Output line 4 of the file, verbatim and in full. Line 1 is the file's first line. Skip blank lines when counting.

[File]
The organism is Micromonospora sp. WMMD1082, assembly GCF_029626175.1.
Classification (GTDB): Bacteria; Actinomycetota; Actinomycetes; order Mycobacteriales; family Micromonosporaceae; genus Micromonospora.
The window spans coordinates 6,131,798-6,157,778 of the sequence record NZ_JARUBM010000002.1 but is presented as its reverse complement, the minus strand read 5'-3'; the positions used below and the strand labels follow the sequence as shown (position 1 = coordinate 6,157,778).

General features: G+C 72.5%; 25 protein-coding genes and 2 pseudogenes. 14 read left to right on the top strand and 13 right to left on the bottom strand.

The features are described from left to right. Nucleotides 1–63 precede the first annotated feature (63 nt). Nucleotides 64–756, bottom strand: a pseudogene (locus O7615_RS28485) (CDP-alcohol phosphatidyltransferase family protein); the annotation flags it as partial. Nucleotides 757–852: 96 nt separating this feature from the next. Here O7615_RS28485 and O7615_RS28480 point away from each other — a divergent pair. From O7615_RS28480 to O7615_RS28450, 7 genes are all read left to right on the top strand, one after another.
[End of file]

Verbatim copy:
General features: G+C 72.5%; 25 protein-coding genes and 2 pseudogenes. 14 read left to right on the top strand and 13 right to left on the bottom strand.